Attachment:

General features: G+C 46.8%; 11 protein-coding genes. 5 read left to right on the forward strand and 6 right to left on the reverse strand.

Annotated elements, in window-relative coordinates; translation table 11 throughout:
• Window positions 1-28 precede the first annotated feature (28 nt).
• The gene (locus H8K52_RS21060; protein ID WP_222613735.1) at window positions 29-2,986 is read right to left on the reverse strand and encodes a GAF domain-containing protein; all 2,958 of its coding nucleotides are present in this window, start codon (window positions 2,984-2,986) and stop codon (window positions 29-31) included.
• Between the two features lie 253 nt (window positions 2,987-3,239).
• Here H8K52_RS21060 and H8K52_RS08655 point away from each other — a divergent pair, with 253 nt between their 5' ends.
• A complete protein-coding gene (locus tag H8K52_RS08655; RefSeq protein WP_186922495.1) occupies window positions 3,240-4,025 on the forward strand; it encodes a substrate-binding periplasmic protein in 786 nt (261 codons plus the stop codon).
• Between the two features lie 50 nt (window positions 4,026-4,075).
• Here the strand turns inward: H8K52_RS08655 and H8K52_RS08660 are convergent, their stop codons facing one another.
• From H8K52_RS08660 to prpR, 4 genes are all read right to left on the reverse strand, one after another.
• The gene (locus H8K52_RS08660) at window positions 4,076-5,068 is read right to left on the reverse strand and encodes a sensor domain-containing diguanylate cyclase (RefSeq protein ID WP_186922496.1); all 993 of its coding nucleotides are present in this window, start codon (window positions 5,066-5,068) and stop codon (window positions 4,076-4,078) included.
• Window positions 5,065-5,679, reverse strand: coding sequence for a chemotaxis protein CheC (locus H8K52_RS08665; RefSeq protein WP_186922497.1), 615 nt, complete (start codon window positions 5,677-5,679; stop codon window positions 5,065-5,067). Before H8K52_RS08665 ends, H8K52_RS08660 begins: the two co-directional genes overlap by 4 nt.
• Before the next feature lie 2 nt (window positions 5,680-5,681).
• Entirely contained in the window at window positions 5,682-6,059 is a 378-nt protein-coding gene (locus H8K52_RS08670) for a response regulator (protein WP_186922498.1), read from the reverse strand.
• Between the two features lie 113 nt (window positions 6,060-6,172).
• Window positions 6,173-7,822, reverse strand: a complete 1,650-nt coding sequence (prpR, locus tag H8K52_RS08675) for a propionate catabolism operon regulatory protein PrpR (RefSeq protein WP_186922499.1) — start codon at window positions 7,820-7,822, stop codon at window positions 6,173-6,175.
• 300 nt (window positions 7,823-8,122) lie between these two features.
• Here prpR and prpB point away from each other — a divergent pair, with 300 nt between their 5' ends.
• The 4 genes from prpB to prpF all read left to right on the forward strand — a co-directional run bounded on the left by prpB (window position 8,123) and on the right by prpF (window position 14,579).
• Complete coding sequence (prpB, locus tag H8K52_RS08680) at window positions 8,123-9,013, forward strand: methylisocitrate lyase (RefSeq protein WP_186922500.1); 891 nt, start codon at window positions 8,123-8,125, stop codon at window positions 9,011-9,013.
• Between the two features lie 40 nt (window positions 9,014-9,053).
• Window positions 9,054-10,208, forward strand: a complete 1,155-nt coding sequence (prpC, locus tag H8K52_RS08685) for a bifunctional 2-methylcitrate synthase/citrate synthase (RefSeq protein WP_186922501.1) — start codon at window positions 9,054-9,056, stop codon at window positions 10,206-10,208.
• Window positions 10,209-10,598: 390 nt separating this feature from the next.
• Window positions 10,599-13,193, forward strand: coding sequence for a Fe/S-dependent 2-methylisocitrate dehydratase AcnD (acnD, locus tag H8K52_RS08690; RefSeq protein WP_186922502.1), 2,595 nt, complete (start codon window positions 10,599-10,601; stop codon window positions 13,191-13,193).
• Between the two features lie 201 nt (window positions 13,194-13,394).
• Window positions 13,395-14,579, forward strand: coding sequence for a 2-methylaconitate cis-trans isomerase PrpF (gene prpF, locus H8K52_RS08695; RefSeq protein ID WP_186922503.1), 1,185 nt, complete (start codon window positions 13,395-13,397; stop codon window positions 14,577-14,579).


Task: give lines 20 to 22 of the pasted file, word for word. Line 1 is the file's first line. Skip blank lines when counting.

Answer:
• Complete coding sequence (prpB, locus tag H8K52_RS08680) at window positions 8,123-9,013, forward strand: methylisocitrate lyase (RefSeq protein WP_186922500.1); 891 nt, start codon at window positions 8,123-8,125, stop codon at window positions 9,011-9,013.
• Between the two features lie 40 nt (window positions 9,014-9,053).
• Window positions 9,054-10,208, forward strand: a complete 1,155-nt coding sequence (prpC, locus tag H8K52_RS08685) for a bifunctional 2-methylcitrate synthase/citrate synthase (RefSeq protein WP_186922501.1) — start codon at window positions 9,054-9,056, stop codon at window positions 10,206-10,208.